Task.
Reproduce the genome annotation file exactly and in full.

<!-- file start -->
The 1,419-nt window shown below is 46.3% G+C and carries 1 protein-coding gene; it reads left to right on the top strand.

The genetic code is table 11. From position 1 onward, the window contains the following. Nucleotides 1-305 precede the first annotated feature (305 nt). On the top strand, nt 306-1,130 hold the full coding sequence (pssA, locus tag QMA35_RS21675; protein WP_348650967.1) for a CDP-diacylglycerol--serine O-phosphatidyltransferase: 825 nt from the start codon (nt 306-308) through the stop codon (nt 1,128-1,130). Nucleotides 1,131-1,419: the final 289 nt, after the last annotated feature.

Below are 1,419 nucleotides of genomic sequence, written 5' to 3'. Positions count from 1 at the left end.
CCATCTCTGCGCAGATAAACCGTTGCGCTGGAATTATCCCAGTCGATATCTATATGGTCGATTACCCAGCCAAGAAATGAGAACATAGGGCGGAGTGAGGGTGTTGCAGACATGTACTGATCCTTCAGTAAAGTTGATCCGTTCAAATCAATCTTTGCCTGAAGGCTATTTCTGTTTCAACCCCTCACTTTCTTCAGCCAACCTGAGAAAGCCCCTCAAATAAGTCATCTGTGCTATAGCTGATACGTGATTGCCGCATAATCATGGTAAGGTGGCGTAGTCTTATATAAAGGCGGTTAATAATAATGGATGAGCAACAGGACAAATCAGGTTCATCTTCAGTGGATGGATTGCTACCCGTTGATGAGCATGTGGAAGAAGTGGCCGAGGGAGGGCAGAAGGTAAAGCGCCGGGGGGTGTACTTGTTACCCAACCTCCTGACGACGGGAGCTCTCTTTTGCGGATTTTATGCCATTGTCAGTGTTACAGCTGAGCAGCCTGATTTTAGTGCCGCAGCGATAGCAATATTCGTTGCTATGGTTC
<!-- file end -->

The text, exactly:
The 1,419-nt window shown below is 46.3% G+C and carries 1 protein-coding gene; it reads left to right on the top strand.

The genetic code is table 11. From position 1 onward, the window contains the following. Nucleotides 1-305 precede the first annotated feature (305 nt). On the top strand, nt 306-1,130 hold the full coding sequence (pssA, locus tag QMA35_RS21675; protein WP_348650967.1) for a CDP-diacylglycerol--serine O-phosphatidyltransferase: 825 nt from the start codon (nt 306-308) through the stop codon (nt 1,128-1,130). Nucleotides 1,131-1,419: the final 289 nt, after the last annotated feature.

Below are 1,419 nucleotides of genomic sequence, written 5' to 3'. Positions count from 1 at the left end.
CCATCTCTGCGCAGATAAACCGTTGCGCTGGAATTATCCCAGTCGATATCTATATGGTCGATTACCCAGCCAAGAAATGAGAACATAGGGCGGAGTGAGGGTGTTGCAGACATGTACTGATCCTTCAGTAAAGTTGATCCGTTCAAATCAATCTTTGCCTGAAGGCTATTTCTGTTTCAACCCCTCACTTTCTTCAGCCAACCTGAGAAAGCCCCTCAAATAAGTCATCTGTGCTATAGCTGATACGTGATTGCCGCATAATCATGGTAAGGTGGCGTAGTCTTATATAAAGGCGGTTAATAATAATGGATGAGCAACAGGACAAATCAGGTTCATCTTCAGTGGATGGATTGCTACCCGTTGATGAGCATGTGGAAGAAGTGGCCGAGGGAGGGCAGAAGGTAAAGCGCCGGGGGGTGTACTTGTTACCCAACCTCCTGACGACGGGAGCTCTCTTTTGCGGATTTTATGCCATTGTCAGTGTTACAGCTGAGCAGCCTGATTTTAGTGCCGCAGCGATAGCAATATTCGTTGCTATGGTTC